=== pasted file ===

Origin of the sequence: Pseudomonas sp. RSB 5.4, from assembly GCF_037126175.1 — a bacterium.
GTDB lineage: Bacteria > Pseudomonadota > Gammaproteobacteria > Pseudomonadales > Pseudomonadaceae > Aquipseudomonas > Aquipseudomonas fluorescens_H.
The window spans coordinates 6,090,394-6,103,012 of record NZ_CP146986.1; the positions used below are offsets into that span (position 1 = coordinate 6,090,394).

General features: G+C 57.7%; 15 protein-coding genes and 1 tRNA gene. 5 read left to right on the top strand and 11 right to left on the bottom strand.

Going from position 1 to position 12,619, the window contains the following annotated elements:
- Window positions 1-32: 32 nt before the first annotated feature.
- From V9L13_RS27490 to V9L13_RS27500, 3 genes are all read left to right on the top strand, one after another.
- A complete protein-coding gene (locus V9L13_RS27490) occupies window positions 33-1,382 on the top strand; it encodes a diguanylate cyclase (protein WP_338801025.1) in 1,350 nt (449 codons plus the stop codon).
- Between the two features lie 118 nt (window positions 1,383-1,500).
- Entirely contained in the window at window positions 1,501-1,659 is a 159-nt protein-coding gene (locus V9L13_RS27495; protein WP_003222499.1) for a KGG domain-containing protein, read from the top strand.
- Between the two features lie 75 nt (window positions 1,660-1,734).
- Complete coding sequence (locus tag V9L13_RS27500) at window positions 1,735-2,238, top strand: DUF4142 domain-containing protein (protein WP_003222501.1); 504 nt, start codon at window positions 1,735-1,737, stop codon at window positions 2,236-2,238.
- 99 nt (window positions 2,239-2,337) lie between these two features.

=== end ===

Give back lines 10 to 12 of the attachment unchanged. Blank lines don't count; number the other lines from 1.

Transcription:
- Entirely contained in the window at window positions 1,501-1,659 is a 159-nt protein-coding gene (locus V9L13_RS27495; protein WP_003222499.1) for a KGG domain-containing protein, read from the top strand.
- Between the two features lie 75 nt (window positions 1,660-1,734).
- Complete coding sequence (locus tag V9L13_RS27500) at window positions 1,735-2,238, top strand: DUF4142 domain-containing protein (protein WP_003222501.1); 504 nt, start codon at window positions 1,735-1,737, stop codon at window positions 2,236-2,238.